Fill this form out to inquire about a reservation or to get more information on Geocaching or General Information on The Hatfield McCoy House Inn.

The first event in the decades-long feud was the 1865 murder of Randolph’s brother, Asa Harmon McCoy, by the Logan Wildcats, a local militia group that counted Devil Anse and other Hatfields among its members. Many people—even members of his own family—regarded Asa Harmon, who had served in the Union Army during the American Civil War, as a traitor. While some have surmised that his murder set the stage for the feud, most historians now see this incident as a standalone event. Relations between the two families continued to sour over the next decade before flaring again over a seemingly small matter: a dispute over a single hog. In 1878 Randolph McCoy accused Floyd Hatfield, a cousin of Devil Anse, of stealing one of his pigs, a valuable commodity in the poor region. Floyd Hatfields’s trial took place in McCoy territory but was presided over by a cousin of Devil Anse. It hinged on the testimony of star witness Bill Staton, a McCoy relative married to a Hatfield. Staton testified in Floyd Hatfield’s favor, and the McCoys were infuriated when Floyd was cleared of the charges against him. Two years later, Staton was violently killed in a fracas with Sam and Paris McCoy, nephews of Randolph. Sam stood trial for the murder but was acquitted for self-defense reasons. Within months of Staton’s murder, a heated affair of a different sort was set ablaze. At a local election day gathering in 1880, Johnse Hatfield, the 18-year-old son of Devil Anse, encountered Roseanna McCoy, Randolph’s daughter. According to accounts, Johnse and Roseanna hit it off, disappearing together for hours. Supposedly fearing retaliation from her family for mingling with the Hatfields, Roseanna stayed at the Hatfield residence for a period of time, drawing the ire of the McCoys. Although they certainly shared a romance, it rapidly became clear that Johnse was not about to settle down with Roseanna. Several months later he abandoned the pregnant Roseanna and quickly moved on. In May 1881 he married Nancy McCoy, Roseanna’s cousin. According to the romanticized legend, Roseanna was heartbroken by these events and never recovered emotionally. The real turning point in the feud, according to most historical accounts, occurred on another local election day in August 1882. Three of Randolph McCoy’s sons ended up in a violent dispute with two brothers of Devil Anse. The fight soon snowballed into chaos as one of the McCoy brothers stabbed Ellison Hatfield multiple times and then shot him in the back. Authorities soon apprehended the McCoys, but the Hatfields interceded, spiriting the men to Hatfield territory. After receiving word that Ellison had died, they bound the McCoys to some pawpaw bushes. Within minutes, they fired more than 50 shots, killing all three brothers. Though the Hatfields might have felt their revenge was warranted, the law felt otherwise, quickly returning indictments against 20 men, including Devil Anse and his sons. Despite the charges, the Hatfields eluded arrest, leaving the McCoys boiling with anger about the murders and outraged that the Hatfields walked free. Their cause was taken up by Perry Cline, an attorney who was married to Martha McCoy, the widow of Randolph’s brother Asa Harmon. Years earlier Cline had lost a lawsuit against Devil Anse over the deed for thousands of acres of land, and many historians believe this left him looking for his own form of revenge. Using his political connections, Cline had the charges against the Hatfields reinstated. He announced rewards for the arrest of the Hatfields, including Devil Anse. With the pressure cooker gathering steam, the media started to report on the feud in 1887. In their accounts, the Hatfields were often portrayed as violent backwoods hillbillies who roamed the mountains stirring up violence. The sensationalist coverage planted the seed for the rivalry to become cemented in the American imagination. What had been a local story was becoming a national legend. The Hatfields may or may not have been paying attention to these stories, but they were certainly paying attention to the bounty on their heads. In an effort to end the commotion once and for all, a group of the Hatfields and their supporters hatched a plan to attack Randolph McCoy and his family. Led by Devil Anse’s son Cap and ally Jim Vance, a group of Hatfield men ambushed the McCoys’ home on New Year’s Day in 1888. Randolph fled, escaping into the woods. His son Calvin and daughter Alifair were killed in the crossfire; his wife Sarah was left badly beaten by the Hatfields, suffering a crushed skull. A few days after what became known as the New Year’s massacre, bounty hunter Frank Phillips chased down Jim Vance and Cap Hatfield, killing Vance. Phillips rounded up nine Hatfield family members and supporters and hauled them off to jail. Years of legal permutations unfolded as a series of courts judged the legal merits of the Hatfield case. Eventually, the case went all the way to the U.S. Supreme Court, which decided that the Hatfields being held in custody could be tried. The trial began in 1889, and in the end, eight of the Hatfields and their supporters were sentenced to life in prison. Ellison Mounts, who was believed to be the son of Ellison Hatfield, was sentenced to death. Nicknamed Cottontop, Mounts was known to be mentally challenged, and many viewed him as a scapegoat even though he had confessed his guilt. Although public executions were against the law in Kentucky, thousands of spectators gathered to witness the hanging of Ellison Mounts on February 18, 1890. Reports claim that his last words were: “They made me do it! The Hatfields made me do it!” As the feud faded, both family leaders attempted to recede into relative obscurity. Randolph McCoy became a ferry operator. In 1914 he died at the age of 88 from burns suffered in an accidental fire. By all accounts, he continued to be haunted by the deaths of his children. Devil Anse Hatfield, who had long proclaimed his skepticism about religion, was born again later in life when he was baptized for the first time at age 73. Although the conflict subsided generations ago, the names Hatfield and McCoy continue to loom large in the American imagination.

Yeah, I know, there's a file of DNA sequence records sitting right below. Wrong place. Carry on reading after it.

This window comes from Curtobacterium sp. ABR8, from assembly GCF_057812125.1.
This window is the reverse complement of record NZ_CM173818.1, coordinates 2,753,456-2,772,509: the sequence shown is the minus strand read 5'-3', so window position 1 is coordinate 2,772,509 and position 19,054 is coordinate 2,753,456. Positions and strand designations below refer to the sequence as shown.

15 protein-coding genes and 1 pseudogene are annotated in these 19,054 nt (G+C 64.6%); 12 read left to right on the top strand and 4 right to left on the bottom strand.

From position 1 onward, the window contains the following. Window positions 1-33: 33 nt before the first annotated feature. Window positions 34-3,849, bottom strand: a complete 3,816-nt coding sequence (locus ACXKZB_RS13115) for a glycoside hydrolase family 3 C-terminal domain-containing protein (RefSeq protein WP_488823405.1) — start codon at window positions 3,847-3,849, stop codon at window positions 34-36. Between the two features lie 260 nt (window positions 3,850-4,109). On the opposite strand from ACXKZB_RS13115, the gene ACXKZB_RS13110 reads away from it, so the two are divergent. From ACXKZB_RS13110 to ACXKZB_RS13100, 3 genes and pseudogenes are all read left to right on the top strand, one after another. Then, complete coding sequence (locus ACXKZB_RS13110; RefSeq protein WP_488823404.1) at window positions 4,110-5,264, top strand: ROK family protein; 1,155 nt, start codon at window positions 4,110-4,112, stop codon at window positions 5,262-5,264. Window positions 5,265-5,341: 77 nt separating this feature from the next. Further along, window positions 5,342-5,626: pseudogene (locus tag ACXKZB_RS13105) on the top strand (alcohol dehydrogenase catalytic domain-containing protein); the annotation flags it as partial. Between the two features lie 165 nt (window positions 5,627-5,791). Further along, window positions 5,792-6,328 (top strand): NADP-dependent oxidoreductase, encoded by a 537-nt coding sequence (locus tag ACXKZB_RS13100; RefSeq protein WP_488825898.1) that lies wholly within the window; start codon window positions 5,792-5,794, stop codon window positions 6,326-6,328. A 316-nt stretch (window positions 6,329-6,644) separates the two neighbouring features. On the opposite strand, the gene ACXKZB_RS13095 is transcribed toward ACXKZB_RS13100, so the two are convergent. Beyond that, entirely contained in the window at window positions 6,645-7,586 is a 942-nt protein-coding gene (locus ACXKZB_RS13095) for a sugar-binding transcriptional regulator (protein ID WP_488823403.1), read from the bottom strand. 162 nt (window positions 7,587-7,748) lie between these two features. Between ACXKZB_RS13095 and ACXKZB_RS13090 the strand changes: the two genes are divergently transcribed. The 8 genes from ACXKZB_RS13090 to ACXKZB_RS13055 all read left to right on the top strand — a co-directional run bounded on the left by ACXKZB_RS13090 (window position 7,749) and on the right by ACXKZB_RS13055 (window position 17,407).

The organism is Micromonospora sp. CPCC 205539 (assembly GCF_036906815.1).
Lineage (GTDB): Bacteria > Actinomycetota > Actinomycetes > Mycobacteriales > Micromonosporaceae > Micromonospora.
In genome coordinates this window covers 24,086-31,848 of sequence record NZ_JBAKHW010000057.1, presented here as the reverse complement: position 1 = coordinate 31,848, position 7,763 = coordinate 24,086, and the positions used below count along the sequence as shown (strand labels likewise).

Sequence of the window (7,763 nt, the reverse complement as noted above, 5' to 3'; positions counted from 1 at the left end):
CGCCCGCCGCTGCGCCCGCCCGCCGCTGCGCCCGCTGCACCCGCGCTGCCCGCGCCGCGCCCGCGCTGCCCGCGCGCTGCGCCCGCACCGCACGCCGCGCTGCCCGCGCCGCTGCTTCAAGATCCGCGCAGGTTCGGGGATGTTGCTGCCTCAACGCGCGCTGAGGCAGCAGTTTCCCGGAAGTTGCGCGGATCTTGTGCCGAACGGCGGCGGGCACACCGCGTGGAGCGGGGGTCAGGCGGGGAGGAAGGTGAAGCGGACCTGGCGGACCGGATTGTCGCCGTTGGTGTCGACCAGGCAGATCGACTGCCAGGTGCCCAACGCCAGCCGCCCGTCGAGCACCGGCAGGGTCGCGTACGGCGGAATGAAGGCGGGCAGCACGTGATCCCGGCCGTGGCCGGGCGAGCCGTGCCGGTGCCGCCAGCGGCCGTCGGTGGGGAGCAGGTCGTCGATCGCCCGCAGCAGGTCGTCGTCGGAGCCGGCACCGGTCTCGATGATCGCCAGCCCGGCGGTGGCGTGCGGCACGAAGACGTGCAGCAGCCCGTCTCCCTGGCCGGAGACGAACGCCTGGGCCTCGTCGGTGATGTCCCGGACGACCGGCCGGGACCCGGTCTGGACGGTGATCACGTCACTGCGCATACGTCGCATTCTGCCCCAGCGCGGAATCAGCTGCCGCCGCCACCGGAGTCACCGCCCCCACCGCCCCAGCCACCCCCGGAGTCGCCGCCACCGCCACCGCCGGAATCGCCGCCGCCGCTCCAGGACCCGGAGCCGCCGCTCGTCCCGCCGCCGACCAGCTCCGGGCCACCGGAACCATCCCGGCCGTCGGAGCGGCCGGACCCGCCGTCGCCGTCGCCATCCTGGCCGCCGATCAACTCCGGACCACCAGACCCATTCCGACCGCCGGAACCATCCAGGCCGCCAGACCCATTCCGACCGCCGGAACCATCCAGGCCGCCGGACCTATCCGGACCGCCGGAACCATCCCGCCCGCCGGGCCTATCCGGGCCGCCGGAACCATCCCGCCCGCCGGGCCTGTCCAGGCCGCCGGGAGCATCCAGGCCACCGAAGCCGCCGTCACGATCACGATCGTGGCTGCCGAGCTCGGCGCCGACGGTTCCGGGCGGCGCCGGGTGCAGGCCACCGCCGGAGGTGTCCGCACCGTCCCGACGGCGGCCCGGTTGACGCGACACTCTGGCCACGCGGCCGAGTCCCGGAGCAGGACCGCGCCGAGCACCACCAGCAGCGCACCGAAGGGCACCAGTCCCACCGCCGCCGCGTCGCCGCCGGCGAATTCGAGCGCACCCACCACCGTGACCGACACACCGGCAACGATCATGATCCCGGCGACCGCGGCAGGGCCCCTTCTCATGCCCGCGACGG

The New Hatfield McCoy House Inn GeoTour is proudly sponsored by the Historic Inn in the heart of Hatfield McCoy Country. With 150 Geocaches placed to replicate the shape of the Inn, you will find something for everyone in the family. Creative hides, beautiful mountain hikes, fast park & grabs that are so clever you won’t even know it was a fast park and grab. A Wherigo, a Letterbox, an amazing Travelbug “Inn” , Puzzles, Multi's and enough difficulty and terrain combinations to nearly complete your jasmer challenge grid!

Take a look at the Total Adventure Package on our Geocaching Tab for more information on thiese accomodations & B&B while geocaching

The Hatfield McCoy House Inn

1 West 5th Avenue

Williamson, WV 25661


Send me a TEXT with Questions or to make

your reservation ANYTIME !!!

Hatfield McCoy House Inn 1 West 5th Avenue Williamson, WV 25661 (304)235-3174 www.HatfieldMcCoyHouse.com